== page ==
merylg likes this.
  8. LaurelW

    LaurelW Senior Member

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    Now they are recommending super-low doses of melatonin. Used to be that 3 mg was the standard, and now it's something like 0.5. Melatonin used to work for me years ago but now it hardly makes a dent in my insomnia. I have yet to try the tiny dose, though.
     
    merylg likes this.
  9. caledonia

    caledonia

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    Cincinnati, OH, USA
    As long as you don't have to work, my suggestion would be not to fight your sleep pattern and just roll with it. Make your doctor appointments in the afternoon, etc. I think it's much more important to make sure you're sleeping solid and feeling refreshed when you awake.

    My sleep pattern so delayed that it just keeps on moving. It moves about a half hour later per day, so I'll be more or less normal for a few weeks, then reversed for a few weeks and so on. It's be going like this for years.

    I've narrowed it down to two things. One is a corn allergy. The corn would make it move an hour a day. But the basic thing seems to be adrenal exhaustion. My adrenal profile is almost 0 in the morning and throughout the day, then slightly higher at night. This is the opposite of a normal adrenal profile. This makes me more active at night and then of course I don't feel like going to sleep until I'm really exhausted.

    I finally found an adrenal treatment I can tolerate, so I'm hoping that in a year or so, when my adrenals are fully recovered, I'll have this problem licked.

    I did a sleep study and they had no idea why my sleep would keep moving like it does. However, they did find restless legs and no apnea. Just finding the restless legs alone was worth doing it. Now I take large amounts of magnesium which helps that.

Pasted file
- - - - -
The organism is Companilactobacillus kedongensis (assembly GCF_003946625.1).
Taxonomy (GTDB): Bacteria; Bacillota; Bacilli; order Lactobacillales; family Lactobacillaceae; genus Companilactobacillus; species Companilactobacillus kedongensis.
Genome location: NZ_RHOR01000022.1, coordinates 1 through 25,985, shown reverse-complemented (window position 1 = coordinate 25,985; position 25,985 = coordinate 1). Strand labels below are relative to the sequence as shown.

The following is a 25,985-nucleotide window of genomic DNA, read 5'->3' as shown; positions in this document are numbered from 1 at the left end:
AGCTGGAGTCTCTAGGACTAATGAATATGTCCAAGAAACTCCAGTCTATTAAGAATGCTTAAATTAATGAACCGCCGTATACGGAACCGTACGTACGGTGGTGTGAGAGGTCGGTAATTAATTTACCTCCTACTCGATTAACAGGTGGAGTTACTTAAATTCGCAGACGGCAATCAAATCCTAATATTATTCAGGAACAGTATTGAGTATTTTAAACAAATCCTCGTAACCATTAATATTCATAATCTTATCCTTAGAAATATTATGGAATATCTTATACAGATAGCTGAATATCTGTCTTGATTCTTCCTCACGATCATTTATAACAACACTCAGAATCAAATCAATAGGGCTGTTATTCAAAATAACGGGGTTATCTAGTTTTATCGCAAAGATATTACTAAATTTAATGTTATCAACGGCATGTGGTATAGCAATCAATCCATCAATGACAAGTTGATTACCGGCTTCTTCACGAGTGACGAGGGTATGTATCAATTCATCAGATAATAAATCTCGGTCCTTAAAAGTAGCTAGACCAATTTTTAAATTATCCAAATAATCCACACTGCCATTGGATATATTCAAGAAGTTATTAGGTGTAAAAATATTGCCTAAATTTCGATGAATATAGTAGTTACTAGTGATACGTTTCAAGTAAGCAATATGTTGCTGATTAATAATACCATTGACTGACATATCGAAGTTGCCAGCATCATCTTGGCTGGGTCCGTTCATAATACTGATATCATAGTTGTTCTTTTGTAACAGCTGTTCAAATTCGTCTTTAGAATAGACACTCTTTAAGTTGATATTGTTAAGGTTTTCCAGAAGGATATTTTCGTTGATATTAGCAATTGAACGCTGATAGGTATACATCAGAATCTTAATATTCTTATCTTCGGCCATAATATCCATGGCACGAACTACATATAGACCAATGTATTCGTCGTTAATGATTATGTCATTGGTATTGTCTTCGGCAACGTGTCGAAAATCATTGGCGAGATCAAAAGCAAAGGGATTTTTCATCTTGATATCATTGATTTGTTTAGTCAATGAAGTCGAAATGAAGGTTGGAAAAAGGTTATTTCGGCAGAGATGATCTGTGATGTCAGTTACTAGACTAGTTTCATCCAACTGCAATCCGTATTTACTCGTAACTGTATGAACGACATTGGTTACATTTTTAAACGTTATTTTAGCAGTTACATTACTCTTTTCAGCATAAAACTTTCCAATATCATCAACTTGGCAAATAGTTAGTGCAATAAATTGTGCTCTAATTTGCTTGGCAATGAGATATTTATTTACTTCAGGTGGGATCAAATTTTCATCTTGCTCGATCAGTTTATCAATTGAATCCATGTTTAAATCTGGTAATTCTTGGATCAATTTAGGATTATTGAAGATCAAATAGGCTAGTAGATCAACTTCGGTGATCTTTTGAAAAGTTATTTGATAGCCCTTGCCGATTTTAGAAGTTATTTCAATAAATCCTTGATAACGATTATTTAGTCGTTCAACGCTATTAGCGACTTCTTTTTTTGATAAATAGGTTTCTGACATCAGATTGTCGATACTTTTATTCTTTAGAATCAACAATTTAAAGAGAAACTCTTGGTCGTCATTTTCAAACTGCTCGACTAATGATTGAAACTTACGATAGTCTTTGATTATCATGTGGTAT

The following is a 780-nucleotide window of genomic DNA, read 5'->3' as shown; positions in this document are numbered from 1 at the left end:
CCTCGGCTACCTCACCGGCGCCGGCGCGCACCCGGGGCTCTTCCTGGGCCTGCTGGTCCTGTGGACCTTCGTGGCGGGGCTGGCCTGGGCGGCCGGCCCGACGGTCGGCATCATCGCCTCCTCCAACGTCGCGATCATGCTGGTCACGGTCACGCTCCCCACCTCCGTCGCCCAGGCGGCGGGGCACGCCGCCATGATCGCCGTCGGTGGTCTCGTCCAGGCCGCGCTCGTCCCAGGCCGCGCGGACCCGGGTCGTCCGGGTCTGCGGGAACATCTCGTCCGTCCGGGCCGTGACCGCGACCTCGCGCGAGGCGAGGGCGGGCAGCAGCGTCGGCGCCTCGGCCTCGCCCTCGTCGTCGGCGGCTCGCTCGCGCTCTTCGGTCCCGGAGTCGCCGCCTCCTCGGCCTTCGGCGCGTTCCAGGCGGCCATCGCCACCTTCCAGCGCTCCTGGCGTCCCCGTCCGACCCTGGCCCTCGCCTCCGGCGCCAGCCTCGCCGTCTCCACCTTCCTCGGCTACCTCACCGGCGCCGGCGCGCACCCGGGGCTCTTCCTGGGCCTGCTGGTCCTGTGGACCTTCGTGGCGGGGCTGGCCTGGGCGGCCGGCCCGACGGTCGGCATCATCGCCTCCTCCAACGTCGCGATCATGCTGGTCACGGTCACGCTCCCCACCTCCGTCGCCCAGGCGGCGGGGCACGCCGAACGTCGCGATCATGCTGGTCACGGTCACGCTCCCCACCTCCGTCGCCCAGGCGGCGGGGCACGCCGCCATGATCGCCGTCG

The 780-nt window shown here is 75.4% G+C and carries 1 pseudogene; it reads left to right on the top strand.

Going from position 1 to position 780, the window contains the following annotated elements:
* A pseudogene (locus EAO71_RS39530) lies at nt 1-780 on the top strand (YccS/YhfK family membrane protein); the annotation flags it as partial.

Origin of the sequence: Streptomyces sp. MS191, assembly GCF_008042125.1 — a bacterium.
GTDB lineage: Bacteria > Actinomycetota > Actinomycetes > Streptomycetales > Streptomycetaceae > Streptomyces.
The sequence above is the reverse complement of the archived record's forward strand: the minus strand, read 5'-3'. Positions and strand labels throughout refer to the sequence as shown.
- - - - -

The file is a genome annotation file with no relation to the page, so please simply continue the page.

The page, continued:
I also take 1.5mg of melatonin, and that's all I take for sleep. I also have acid reflux at night which manifests as waking up with my heart pounding. I sleep on a wedge pillow and wait an hour after eating before sleeping, and that mostly helps that.
     
    merylg likes this.
  10. JPV

    JPV Senior Member

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    There is some evidence that, with certain individuals, less is better. Some people may actually even experience severe insomnia at high dosages. I haven't had very much luck with it until trying low doses over the last few days. Around 500 mcg seem to work best for me, so far. Still experimenting with it though...
     
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  11. IreneF

    IreneF Senior Member

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    I've reset myself temporarily by going to bed later and later until I was in sync with the rest of the world, but it doesn't last too long. I have to force myself to go to bed between 2-3 AM. Trazodone helps with the sleeping but not the schedule. I also tend to feel better after about 11 PM. I've been a Night Owl my entire life anyway.
     
    merylg likes this.